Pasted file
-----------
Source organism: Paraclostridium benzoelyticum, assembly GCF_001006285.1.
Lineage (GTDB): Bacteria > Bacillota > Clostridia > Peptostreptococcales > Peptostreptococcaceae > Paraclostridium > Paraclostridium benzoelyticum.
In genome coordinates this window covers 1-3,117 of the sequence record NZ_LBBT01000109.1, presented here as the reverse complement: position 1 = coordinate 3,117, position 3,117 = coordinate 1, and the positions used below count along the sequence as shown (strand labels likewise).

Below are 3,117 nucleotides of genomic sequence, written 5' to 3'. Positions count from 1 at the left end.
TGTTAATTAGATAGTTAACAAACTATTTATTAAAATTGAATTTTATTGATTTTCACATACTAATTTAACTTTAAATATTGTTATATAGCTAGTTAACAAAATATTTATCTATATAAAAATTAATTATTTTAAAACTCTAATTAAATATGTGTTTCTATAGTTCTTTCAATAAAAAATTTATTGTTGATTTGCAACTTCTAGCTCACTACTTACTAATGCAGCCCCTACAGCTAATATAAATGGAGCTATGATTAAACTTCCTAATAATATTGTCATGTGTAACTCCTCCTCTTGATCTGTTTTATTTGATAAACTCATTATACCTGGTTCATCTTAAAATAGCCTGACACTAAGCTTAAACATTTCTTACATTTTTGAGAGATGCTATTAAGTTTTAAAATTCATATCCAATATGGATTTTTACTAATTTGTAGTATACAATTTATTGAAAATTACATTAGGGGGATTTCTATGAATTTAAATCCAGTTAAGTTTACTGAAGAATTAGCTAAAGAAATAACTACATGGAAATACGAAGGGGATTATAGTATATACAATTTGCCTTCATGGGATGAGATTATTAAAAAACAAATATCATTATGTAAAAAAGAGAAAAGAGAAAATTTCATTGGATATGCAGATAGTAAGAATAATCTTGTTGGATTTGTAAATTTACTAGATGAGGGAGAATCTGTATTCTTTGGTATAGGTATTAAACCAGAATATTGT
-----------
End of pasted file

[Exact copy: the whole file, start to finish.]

Source organism: Paraclostridium benzoelyticum, assembly GCF_001006285.1.
Lineage (GTDB): Bacteria > Bacillota > Clostridia > Peptostreptococcales > Peptostreptococcaceae > Paraclostridium > Paraclostridium benzoelyticum.
In genome coordinates this window covers 1-3,117 of the sequence record NZ_LBBT01000109.1, presented here as the reverse complement: position 1 = coordinate 3,117, position 3,117 = coordinate 1, and the positions used below count along the sequence as shown (strand labels likewise).

Below are 3,117 nucleotides of genomic sequence, written 5' to 3'. Positions count from 1 at the left end.
TGTTAATTAGATAGTTAACAAACTATTTATTAAAATTGAATTTTATTGATTTTCACATACTAATTTAACTTTAAATATTGTTATATAGCTAGTTAACAAAATATTTATCTATATAAAAATTAATTATTTTAAAACTCTAATTAAATATGTGTTTCTATAGTTCTTTCAATAAAAAATTTATTGTTGATTTGCAACTTCTAGCTCACTACTTACTAATGCAGCCCCTACAGCTAATATAAATGGAGCTATGATTAAACTTCCTAATAATATTGTCATGTGTAACTCCTCCTCTTGATCTGTTTTATTTGATAAACTCATTATACCTGGTTCATCTTAAAATAGCCTGACACTAAGCTTAAACATTTCTTACATTTTTGAGAGATGCTATTAAGTTTTAAAATTCATATCCAATATGGATTTTTACTAATTTGTAGTATACAATTTATTGAAAATTACATTAGGGGGATTTCTATGAATTTAAATCCAGTTAAGTTTACTGAAGAATTAGCTAAAGAAATAACTACATGGAAATACGAAGGGGATTATAGTATATACAATTTGCCTTCATGGGATGAGATTATTAAAAAACAAATATCATTATGTAAAAAAGAGAAAAGAGAAAATTTCATTGGATATGCAGATAGTAAGAATAATCTTGTTGGATTTGTAAATTTACTAGATGAGGGAGAATCTGTATTCTTTGGTATAGGTATTAAACCAGAATATTGT